ALBANY – In a state where few Democrats are willing to publicly break with Democratic Gov. Andrew M. Cuomo, State Senate candidate Michael L. Amodeo says he disagrees with two key Cuomo policy initiatives – a move certain to win him no new friends in the Cuomo camp.
Amodeo, a Hamburg lawyer who is running in a district with large numbers of union households, has already won over at least one large public employees union by suggesting that the Cuomo-pushed property tax cap law goes against democratic voting principles and insisting that the governor’s new effort to raise pension contribution costs for new state and local government workers should never have been enacted.
The break with Cuomo represents a rare independent streak in a Democrat who wants to join the State Legislature to represent a Democratic-dominated district in parts of Buffalo and its northern and southern suburbs.
Amodeo’s position was quickly condemned by one of Cuomo’s chief Albany allies, Senate Republicans, who are looking to protect their majority status in the Senate and boost freshman Sen. Mark J. Grisanti’s re-election chances against Amodeo.
But Amodeo’s position is being cheered by New York State United Teachers, one of the state’s largest unions, which is working to help Democrats regain control of the Senate in November.
The NYSUT board recently endorsed Amodeo against Grisanti, and local union activists are seeking to portray the Democrat as far more friendly to organized labor than the Republican incumbent from Buffalo.
“We have many thousands of members living in his district, … and our political action activists will be contacting locals to explain why we support Mike Amodeo over Mark Grisanti,” Mike Deely, NYSUT’s regional staff director, said in an interview.
In an email to 115 Western New York local NYSUT presidents obtained by The Buffalo News, Deely lays out a platform of union-supported positions on which Amodeo agrees with the teachers group. While NYSUT applauds Grisanti for voting for gay marriage rights last year, Deely said in the email that the incumbent has supported too many ideas – such as “parent trigger” proposals to make it easier to convert a public school into a charter school – that “harm our members and are bad policy … that make it impossible to support him now.”
Amodeo said the property tax cap enacted in 2011 – a cornerstone of Cuomo’s policy initiatives – is unfair because it requires 60 percent of voters in a district to approve an override of the annual 2 percent cap limit. (In fact, the cap is actually higher than 2 percent because various expenses are not factored into the equation that determines a cap level.)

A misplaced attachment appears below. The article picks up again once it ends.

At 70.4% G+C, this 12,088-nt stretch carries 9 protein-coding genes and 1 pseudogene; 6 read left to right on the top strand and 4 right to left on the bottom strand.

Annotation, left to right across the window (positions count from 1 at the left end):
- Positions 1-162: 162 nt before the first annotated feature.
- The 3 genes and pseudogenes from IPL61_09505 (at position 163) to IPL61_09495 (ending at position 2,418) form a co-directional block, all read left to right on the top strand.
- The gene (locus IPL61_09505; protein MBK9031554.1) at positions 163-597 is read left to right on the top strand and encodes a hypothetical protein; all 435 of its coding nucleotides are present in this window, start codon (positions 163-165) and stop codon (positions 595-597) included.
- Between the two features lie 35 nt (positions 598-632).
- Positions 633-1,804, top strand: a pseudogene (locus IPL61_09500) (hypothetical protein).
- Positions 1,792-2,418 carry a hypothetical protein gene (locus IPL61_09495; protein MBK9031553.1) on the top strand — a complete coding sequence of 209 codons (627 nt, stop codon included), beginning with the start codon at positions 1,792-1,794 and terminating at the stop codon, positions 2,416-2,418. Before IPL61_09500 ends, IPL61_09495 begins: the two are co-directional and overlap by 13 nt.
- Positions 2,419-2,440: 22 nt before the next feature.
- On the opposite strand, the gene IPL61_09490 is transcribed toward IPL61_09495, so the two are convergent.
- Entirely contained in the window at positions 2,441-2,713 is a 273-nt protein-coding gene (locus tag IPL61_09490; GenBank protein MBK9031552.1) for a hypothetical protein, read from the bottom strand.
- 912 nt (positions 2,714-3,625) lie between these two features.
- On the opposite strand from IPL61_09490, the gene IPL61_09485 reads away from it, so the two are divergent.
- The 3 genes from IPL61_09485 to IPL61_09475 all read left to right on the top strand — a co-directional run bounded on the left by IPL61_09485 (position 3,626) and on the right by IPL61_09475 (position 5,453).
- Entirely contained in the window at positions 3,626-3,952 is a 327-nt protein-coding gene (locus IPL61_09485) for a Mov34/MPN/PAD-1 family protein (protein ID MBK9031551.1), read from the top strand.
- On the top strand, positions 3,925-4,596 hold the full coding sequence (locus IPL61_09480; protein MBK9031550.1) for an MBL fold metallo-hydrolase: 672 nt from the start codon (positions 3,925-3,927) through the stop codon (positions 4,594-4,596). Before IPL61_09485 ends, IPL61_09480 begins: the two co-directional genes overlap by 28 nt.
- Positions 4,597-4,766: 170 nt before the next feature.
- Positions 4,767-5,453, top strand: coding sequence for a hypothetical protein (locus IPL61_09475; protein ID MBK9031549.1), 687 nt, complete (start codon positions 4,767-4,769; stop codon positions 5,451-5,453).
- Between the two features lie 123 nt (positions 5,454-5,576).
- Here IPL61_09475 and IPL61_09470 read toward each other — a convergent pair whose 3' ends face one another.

Instead, Amodeo said, the tax cap vote should be like any other – a simple majority – without the extra hurdle of the 60 percent level. “In this democracy, in this form of government we live in, it’s always a simple majority that wins. Here, it should be a simple majority,” Amodeo said.
Amodeo said the cap is not actually reducing taxes. “It has stopped the bleeding. It has eased the burden on taxpayers, but we need to make it better,” he said.
For instance, the state needs to stop enacting mandates on school districts without providing the state funding to pay for them, Amodeo said, and Albany needs to boost the amount it spends on public schools.
“I realize taxpayers need relief, that a cap on property taxes is a starting point. But we also need to make sure our municipalities and school districts aren’t getting hurt,” the Democrat said.
As for the Tier 6 pension law Cuomo also pushed through the Legislature, Amodeo said, “I wouldn’t have voted for it.” He said that a previous pension measure, Tier 5, had been enacted only about a year earlier and that state officials did not give it time to work.
“It was passed in the middle of the night with no negotiations by interested parties,” Amodeo said of the Tier 6 law. (When the law was passed earlier this year, unions cried foul, while fiscal conservatives said that it was a watered-down compromise that will not achieve the savings Cuomo touts.)
Scott Reif, a spokesman for the Senate Republican Conference, said Amodeo’s position of trying to weaken Cuomo’s tax cap law means he “has chosen the special interests over hardworking Erie County taxpayers.”
Reif referred to Amodeo’s position as “a disgrace.”
“Sen. Grisanti knows the property tax cap has been a tremendous success that has already saved Erie County taxpayers $29 million,” Reif added, “and he is committed to working with Gov. Cuomo to keep it in place.”
Reif said the $29 million figure comes from a combination of calculations based on the last decade of area school spending and data from the State Comptroller’s Office.
After several high-profile battles led by Cuomo in Albany against public employee unions in the last two years, NYSUT members in Western New York are gearing up to work the phones and put out mailings on behalf of Amodeo. Last week, Deely said 500 local NYSUT activists showed up for a planning meeting for the November races. “We got 500 people to a meeting that used to get 100 people,” he said.
Cuomo has not taken an official stance on the race for the 60th Senate District. Democrats hope, with little evidence so far, that he will stick with his own party and endorse Amodeo, while Republicans would be happy with a Grisanti endorsement or, almost as good, if Cuomo were to just stay out of the race in the district, which has a 2-to-1 Democratic enrollment advantage.